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Dr. Jaspal Ricky Singh
Dr. Jaspal Ricky Singh

Q: Can stem cells help prevent degenerative disc disease?

A: The first part of the answer is to address is the phrase “degenerative disc disease.” Many people have read their MRI (medical imaging) reports, and the radiologist often says, “multilevel degenerative disc disease.” We are not fond of using the word “disease” because that’s like saying getting white hair is a disease. It’s not a disease. It’s just part of the aging process. All of us, with time, are going to shrink in height. That is because those thick, white discs that you see in a young spine will gradually turn black and decrease in thickness.

Stem cells are the body’s raw materials — cells with specialized functions. Orthobiologics are a form of regenerative and restorative medicine that uses stem cells to repair damaged cells within the body.

Currently, we treat disc degeneration only if there are symptoms, such as back and leg pain. If we were to get an MRI on everyone on this webinar today, two-thirds of us will probably have some form of disc degeneration but have no symptoms. That’s where the opportunity exists. Stem cells are used to harness the body’s natural healing properties in order to repair and restore tissues that have degenerated.  Stem cell therapy may prevent future degeneration of spinal discs and future symptoms such as back pain.

Dr. Roger Hartl
Dr. Roger Hartl

If we see something on an MRI scan but the patient doesn’t have any pain, we don’t treat it at that point, because the risk-benefit ratio is not there. However, let’s say the patient has a herniated disc. That patient needs an operation because the patient has leg pain and weakness. In this case, there’s no downside to using the power of stem cells to repair a nearby disc showing signs of degeneration. We know statistically that this patient is at risk of developing pain five, ten, or fifteen years down the line from the disc degeneration.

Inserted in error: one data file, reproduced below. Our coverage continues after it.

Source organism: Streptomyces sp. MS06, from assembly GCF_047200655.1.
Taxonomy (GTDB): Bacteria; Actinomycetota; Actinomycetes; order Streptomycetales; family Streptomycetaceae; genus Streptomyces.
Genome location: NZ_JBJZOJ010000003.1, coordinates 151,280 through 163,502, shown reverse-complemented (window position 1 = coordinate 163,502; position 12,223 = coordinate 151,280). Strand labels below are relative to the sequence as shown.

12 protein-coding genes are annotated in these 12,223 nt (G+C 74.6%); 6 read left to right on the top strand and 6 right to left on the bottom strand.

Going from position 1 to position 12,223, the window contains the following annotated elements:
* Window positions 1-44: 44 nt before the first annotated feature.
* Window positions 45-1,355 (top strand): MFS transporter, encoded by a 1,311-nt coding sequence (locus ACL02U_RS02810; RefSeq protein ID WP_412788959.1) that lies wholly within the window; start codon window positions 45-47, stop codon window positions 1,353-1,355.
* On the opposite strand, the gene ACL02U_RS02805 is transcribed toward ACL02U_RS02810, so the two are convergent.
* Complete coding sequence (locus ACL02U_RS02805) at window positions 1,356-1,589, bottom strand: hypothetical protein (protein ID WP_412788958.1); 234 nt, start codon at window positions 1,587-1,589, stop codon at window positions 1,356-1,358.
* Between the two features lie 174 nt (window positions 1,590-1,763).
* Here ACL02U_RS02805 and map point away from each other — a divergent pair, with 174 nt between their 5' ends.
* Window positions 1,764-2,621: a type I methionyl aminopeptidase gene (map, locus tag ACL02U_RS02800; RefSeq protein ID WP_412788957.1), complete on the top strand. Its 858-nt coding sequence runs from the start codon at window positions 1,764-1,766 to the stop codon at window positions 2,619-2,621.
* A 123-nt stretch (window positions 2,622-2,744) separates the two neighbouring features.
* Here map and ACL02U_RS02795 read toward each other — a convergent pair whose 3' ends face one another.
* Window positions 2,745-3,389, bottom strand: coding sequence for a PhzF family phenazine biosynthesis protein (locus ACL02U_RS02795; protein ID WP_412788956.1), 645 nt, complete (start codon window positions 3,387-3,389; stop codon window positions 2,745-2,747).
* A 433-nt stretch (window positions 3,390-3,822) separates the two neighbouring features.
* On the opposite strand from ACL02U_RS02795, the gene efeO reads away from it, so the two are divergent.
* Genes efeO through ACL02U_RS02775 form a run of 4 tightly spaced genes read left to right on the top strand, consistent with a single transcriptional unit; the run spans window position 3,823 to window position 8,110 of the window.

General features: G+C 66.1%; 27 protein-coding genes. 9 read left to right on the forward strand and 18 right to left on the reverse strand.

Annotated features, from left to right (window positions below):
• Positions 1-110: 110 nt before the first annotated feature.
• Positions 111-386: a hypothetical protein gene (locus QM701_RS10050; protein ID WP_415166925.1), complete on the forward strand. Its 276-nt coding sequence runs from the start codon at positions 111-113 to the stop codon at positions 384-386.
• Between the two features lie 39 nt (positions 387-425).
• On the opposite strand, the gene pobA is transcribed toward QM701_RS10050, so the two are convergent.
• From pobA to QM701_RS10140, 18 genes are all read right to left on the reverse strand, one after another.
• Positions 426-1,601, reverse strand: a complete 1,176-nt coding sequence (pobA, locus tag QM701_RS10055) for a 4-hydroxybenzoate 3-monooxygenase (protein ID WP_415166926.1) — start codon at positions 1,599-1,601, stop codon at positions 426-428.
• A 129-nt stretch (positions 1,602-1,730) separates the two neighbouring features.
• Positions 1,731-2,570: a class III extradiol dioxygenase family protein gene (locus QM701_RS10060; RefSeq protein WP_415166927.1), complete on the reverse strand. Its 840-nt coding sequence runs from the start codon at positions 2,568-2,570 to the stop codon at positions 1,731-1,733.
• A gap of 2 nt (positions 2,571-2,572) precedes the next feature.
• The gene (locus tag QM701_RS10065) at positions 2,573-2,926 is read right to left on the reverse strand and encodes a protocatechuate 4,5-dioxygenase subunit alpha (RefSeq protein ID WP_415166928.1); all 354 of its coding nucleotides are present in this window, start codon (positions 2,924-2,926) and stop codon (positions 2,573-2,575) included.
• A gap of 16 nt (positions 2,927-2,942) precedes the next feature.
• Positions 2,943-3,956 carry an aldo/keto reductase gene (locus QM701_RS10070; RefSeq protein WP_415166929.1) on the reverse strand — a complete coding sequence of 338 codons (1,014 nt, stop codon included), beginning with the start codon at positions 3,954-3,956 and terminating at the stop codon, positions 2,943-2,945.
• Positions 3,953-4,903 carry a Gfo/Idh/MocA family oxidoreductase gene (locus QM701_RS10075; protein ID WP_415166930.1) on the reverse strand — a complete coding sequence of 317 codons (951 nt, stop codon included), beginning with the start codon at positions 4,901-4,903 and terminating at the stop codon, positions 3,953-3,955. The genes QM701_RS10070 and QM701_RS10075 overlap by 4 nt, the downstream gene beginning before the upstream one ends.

We’re still collecting data, as the use of stem cells to treat spine and joint arthritis is still considered off-label by the FDA. We don’t yet have clinical proof that stem cell therapy works for preventing disc degeneration. Still, as we get more encouraging data that these stem cells can treat disc degeneration and back pain, the next step would be to do just what we’re talking about: offer this as a prophylactic (preventive) treatment in patients who may not even have back pain yet.

Gastroenterologists tell us to come in when we’re 40 or 50 to get a colonoscopy. Cardiologists ask us to get an electrocardiogram (EKG) every once in a while to check out our heart function. In spine health, we don’t do that. We wait for something bad to happen or for symptoms to occur, then the patient comes in to see us, and we intervene. Maybe in the future, we won’t wait that long. Perhaps we’ll get a scan and use stem cell therapy prophylactically to prevent future degeneration. It’s an interesting idea.

Dr. Jaspal Ricky Singh, physical medicine and rehabilitation physician and Dr. Roger Härtl, neurosurgeon

This question was answered during the episode of Spine Time called “Stem Cells for My Spine?” A recording of this webinar held on September 17, 2020, is available on YouTube. To sign up for future episodes of Spine Time, where you can ask questions of our spine specialists, subscribe here.

See more Ask a Spine Doctor columns